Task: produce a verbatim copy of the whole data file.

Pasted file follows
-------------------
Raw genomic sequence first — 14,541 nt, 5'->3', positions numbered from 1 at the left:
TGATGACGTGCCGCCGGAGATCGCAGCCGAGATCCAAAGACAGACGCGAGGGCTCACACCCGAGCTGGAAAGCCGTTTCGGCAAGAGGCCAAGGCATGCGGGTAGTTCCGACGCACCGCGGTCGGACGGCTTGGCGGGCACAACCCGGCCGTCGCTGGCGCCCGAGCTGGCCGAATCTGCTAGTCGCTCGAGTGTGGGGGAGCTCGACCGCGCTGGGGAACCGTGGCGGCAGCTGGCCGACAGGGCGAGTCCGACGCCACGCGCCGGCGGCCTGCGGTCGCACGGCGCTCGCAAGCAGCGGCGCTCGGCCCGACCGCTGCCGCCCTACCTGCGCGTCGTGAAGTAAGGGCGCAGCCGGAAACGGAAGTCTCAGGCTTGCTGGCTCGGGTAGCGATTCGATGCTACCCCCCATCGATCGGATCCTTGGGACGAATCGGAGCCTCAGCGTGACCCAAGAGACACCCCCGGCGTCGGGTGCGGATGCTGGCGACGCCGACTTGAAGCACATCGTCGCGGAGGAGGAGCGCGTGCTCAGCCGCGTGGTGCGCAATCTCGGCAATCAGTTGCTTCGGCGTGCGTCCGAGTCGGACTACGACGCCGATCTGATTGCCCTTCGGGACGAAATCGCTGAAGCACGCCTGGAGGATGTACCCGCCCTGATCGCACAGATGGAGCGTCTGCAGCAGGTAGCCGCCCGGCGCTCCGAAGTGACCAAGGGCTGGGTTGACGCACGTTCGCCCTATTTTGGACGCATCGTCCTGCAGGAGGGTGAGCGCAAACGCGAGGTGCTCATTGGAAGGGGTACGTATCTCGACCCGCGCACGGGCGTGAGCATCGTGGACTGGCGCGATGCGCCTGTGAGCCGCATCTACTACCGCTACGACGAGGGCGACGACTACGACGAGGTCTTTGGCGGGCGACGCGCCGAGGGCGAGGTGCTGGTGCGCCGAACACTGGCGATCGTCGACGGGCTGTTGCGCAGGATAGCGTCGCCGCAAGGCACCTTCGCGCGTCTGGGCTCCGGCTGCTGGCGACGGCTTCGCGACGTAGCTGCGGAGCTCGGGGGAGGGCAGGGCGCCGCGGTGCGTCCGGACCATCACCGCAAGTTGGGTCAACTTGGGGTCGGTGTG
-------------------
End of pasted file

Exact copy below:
Raw genomic sequence first — 14,541 nt, 5'->3', positions numbered from 1 at the left:
TGATGACGTGCCGCCGGAGATCGCAGCCGAGATCCAAAGACAGACGCGAGGGCTCACACCCGAGCTGGAAAGCCGTTTCGGCAAGAGGCCAAGGCATGCGGGTAGTTCCGACGCACCGCGGTCGGACGGCTTGGCGGGCACAACCCGGCCGTCGCTGGCGCCCGAGCTGGCCGAATCTGCTAGTCGCTCGAGTGTGGGGGAGCTCGACCGCGCTGGGGAACCGTGGCGGCAGCTGGCCGACAGGGCGAGTCCGACGCCACGCGCCGGCGGCCTGCGGTCGCACGGCGCTCGCAAGCAGCGGCGCTCGGCCCGACCGCTGCCGCCCTACCTGCGCGTCGTGAAGTAAGGGCGCAGCCGGAAACGGAAGTCTCAGGCTTGCTGGCTCGGGTAGCGATTCGATGCTACCCCCCATCGATCGGATCCTTGGGACGAATCGGAGCCTCAGCGTGACCCAAGAGACACCCCCGGCGTCGGGTGCGGATGCTGGCGACGCCGACTTGAAGCACATCGTCGCGGAGGAGGAGCGCGTGCTCAGCCGCGTGGTGCGCAATCTCGGCAATCAGTTGCTTCGGCGTGCGTCCGAGTCGGACTACGACGCCGATCTGATTGCCCTTCGGGACGAAATCGCTGAAGCACGCCTGGAGGATGTACCCGCCCTGATCGCACAGATGGAGCGTCTGCAGCAGGTAGCCGCCCGGCGCTCCGAAGTGACCAAGGGCTGGGTTGACGCACGTTCGCCCTATTTTGGACGCATCGTCCTGCAGGAGGGTGAGCGCAAACGCGAGGTGCTCATTGGAAGGGGTACGTATCTCGACCCGCGCACGGGCGTGAGCATCGTGGACTGGCGCGATGCGCCTGTGAGCCGCATCTACTACCGCTACGACGAGGGCGACGACTACGACGAGGTCTTTGGCGGGCGACGCGCCGAGGGCGAGGTGCTGGTGCGCCGAACACTGGCGATCGTCGACGGGCTGTTGCGCAGGATAGCGTCGCCGCAAGGCACCTTCGCGCGTCTGGGCTCCGGCTGCTGGCGACGGCTTCGCGACGTAGCTGCGGAGCTCGGGGGAGGGCAGGGCGCCGCGGTGCGTCCGGACCATCACCGCAAGTTGGGTCAACTTGGGGTCGGTGTG